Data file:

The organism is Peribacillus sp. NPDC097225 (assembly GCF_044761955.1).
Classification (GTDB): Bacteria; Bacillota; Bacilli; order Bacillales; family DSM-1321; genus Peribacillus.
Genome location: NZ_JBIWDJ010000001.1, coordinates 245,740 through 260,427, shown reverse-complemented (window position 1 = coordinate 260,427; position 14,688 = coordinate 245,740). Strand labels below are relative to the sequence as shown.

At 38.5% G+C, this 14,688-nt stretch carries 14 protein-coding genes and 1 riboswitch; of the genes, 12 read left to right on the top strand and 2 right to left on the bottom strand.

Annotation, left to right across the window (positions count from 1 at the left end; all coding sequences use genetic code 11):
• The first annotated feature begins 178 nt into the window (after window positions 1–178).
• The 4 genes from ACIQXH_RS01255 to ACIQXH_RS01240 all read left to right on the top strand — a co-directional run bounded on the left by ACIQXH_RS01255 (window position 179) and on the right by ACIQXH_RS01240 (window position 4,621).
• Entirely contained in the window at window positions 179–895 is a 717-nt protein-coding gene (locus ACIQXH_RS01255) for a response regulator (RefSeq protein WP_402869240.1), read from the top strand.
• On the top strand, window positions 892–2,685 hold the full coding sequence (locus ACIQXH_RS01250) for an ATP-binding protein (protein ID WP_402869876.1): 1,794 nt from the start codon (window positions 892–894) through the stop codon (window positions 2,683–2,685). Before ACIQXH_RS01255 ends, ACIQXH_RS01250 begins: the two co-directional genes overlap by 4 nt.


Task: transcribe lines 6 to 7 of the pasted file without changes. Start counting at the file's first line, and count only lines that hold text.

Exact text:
• The first annotated feature begins 178 nt into the window (after window positions 1–178).
• The 4 genes from ACIQXH_RS01255 to ACIQXH_RS01240 all read left to right on the top strand — a co-directional run bounded on the left by ACIQXH_RS01255 (window position 179) and on the right by ACIQXH_RS01240 (window position 4,621).